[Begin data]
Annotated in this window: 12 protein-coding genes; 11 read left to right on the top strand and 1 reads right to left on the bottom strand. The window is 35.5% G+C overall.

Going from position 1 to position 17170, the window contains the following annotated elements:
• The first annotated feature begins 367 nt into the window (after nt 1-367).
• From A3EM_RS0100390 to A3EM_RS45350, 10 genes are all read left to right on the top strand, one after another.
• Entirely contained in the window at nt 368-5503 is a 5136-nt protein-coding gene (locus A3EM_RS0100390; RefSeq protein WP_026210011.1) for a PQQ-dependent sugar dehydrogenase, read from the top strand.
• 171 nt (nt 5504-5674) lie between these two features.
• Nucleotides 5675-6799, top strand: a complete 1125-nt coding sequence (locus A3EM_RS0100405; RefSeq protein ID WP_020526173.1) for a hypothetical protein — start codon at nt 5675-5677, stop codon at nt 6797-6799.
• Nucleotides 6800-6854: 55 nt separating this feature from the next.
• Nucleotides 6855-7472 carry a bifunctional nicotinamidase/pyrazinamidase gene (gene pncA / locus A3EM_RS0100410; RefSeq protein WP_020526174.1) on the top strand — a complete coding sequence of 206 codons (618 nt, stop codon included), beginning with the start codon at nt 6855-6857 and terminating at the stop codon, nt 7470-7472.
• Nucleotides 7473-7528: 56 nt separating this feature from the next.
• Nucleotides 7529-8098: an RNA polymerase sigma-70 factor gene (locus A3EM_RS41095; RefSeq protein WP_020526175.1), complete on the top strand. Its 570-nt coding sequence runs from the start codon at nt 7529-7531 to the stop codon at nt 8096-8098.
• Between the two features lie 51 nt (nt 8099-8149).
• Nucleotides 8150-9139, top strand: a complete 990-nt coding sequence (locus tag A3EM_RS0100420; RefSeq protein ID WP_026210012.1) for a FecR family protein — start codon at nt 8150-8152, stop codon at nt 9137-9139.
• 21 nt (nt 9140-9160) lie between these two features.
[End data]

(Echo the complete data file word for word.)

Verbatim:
Annotated in this window: 12 protein-coding genes; 11 read left to right on the top strand and 1 reads right to left on the bottom strand. The window is 35.5% G+C overall.

Going from position 1 to position 17170, the window contains the following annotated elements:
• The first annotated feature begins 367 nt into the window (after nt 1-367).
• From A3EM_RS0100390 to A3EM_RS45350, 10 genes are all read left to right on the top strand, one after another.
• Entirely contained in the window at nt 368-5503 is a 5136-nt protein-coding gene (locus A3EM_RS0100390; RefSeq protein WP_026210011.1) for a PQQ-dependent sugar dehydrogenase, read from the top strand.
• 171 nt (nt 5504-5674) lie between these two features.
• Nucleotides 5675-6799, top strand: a complete 1125-nt coding sequence (locus A3EM_RS0100405; RefSeq protein ID WP_020526173.1) for a hypothetical protein — start codon at nt 5675-5677, stop codon at nt 6797-6799.
• Nucleotides 6800-6854: 55 nt separating this feature from the next.
• Nucleotides 6855-7472 carry a bifunctional nicotinamidase/pyrazinamidase gene (gene pncA / locus A3EM_RS0100410; RefSeq protein WP_020526174.1) on the top strand — a complete coding sequence of 206 codons (618 nt, stop codon included), beginning with the start codon at nt 6855-6857 and terminating at the stop codon, nt 7470-7472.
• Nucleotides 7473-7528: 56 nt separating this feature from the next.
• Nucleotides 7529-8098: an RNA polymerase sigma-70 factor gene (locus A3EM_RS41095; RefSeq protein WP_020526175.1), complete on the top strand. Its 570-nt coding sequence runs from the start codon at nt 7529-7531 to the stop codon at nt 8096-8098.
• Between the two features lie 51 nt (nt 8099-8149).
• Nucleotides 8150-9139, top strand: a complete 990-nt coding sequence (locus tag A3EM_RS0100420; RefSeq protein ID WP_026210012.1) for a FecR family protein — start codon at nt 8150-8152, stop codon at nt 9137-9139.
• 21 nt (nt 9140-9160) lie between these two features.